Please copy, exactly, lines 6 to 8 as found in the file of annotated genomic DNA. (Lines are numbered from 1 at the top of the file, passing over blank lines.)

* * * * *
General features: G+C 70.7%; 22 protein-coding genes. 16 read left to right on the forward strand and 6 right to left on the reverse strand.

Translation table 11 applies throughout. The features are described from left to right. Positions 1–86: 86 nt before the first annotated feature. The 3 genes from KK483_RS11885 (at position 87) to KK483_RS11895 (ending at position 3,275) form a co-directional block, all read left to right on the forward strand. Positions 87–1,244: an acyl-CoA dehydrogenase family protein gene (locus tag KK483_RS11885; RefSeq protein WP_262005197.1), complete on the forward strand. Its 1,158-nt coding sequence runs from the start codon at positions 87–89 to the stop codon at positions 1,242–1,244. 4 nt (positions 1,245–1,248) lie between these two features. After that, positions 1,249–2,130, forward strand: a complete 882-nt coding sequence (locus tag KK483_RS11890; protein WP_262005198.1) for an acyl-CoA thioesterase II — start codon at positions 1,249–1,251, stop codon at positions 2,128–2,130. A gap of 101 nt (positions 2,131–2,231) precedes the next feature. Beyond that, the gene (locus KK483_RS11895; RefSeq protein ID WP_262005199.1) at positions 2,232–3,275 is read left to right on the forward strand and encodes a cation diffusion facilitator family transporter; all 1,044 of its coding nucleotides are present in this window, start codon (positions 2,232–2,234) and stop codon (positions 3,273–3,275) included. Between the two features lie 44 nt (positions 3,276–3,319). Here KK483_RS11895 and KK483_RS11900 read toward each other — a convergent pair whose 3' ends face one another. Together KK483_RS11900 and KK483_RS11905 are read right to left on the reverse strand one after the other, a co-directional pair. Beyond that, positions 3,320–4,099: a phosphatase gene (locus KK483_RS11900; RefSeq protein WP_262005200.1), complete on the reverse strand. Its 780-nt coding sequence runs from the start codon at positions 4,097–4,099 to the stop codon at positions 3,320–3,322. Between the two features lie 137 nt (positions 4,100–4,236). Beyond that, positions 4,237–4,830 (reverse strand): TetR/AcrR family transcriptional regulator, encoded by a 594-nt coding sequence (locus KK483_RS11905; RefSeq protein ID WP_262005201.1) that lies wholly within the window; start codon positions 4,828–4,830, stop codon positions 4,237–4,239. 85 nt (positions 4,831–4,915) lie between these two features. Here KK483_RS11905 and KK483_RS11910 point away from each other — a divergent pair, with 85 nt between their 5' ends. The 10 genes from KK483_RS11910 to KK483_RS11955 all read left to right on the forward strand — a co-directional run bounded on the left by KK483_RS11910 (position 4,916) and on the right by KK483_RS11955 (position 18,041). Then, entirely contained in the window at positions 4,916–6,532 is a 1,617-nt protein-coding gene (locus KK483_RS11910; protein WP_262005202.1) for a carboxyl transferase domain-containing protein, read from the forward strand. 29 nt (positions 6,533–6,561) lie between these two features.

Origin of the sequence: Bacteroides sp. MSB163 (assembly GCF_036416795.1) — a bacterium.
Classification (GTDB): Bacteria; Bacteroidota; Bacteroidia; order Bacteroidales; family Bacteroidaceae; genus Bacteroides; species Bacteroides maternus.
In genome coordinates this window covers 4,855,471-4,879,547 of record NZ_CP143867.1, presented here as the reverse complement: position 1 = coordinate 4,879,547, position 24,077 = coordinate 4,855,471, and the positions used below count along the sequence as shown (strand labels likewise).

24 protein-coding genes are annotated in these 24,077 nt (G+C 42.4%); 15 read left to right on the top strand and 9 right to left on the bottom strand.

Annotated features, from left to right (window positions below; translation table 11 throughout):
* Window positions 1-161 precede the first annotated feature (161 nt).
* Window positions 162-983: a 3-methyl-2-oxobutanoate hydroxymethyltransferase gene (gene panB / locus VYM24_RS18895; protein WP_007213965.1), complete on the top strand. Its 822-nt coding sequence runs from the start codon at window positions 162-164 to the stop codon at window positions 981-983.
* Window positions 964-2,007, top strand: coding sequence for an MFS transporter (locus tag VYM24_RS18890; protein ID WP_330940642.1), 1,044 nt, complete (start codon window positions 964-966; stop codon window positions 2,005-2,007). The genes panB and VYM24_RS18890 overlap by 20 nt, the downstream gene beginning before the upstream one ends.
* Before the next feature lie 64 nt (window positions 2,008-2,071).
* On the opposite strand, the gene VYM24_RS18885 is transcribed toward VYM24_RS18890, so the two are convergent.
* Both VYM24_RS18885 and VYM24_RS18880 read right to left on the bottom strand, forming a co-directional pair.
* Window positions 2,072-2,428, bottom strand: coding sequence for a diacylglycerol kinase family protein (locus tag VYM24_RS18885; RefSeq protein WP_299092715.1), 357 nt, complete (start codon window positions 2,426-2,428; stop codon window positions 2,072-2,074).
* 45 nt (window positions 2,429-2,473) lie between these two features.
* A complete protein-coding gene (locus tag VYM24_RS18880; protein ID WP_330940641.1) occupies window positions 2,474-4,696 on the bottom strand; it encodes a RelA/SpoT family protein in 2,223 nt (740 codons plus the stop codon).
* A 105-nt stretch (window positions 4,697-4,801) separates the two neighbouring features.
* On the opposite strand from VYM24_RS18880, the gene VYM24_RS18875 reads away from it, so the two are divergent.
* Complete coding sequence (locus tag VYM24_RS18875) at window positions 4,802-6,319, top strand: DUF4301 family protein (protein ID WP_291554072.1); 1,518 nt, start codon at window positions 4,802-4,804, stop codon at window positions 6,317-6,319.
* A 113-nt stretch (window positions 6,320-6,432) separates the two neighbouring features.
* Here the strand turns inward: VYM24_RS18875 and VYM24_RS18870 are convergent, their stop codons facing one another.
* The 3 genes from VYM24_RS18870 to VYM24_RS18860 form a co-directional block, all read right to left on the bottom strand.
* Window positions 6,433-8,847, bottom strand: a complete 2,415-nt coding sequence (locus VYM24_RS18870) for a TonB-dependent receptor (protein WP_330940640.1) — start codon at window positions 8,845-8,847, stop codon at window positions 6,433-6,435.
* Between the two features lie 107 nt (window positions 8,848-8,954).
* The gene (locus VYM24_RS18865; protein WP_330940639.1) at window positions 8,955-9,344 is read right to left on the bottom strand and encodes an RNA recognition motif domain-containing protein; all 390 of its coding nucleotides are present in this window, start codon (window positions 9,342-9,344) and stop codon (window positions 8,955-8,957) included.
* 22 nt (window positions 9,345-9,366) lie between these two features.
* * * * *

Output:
24 protein-coding genes are annotated in these 24,077 nt (G+C 42.4%); 15 read left to right on the top strand and 9 right to left on the bottom strand.

Annotated features, from left to right (window positions below; translation table 11 throughout):
* Window positions 1-161 precede the first annotated feature (161 nt).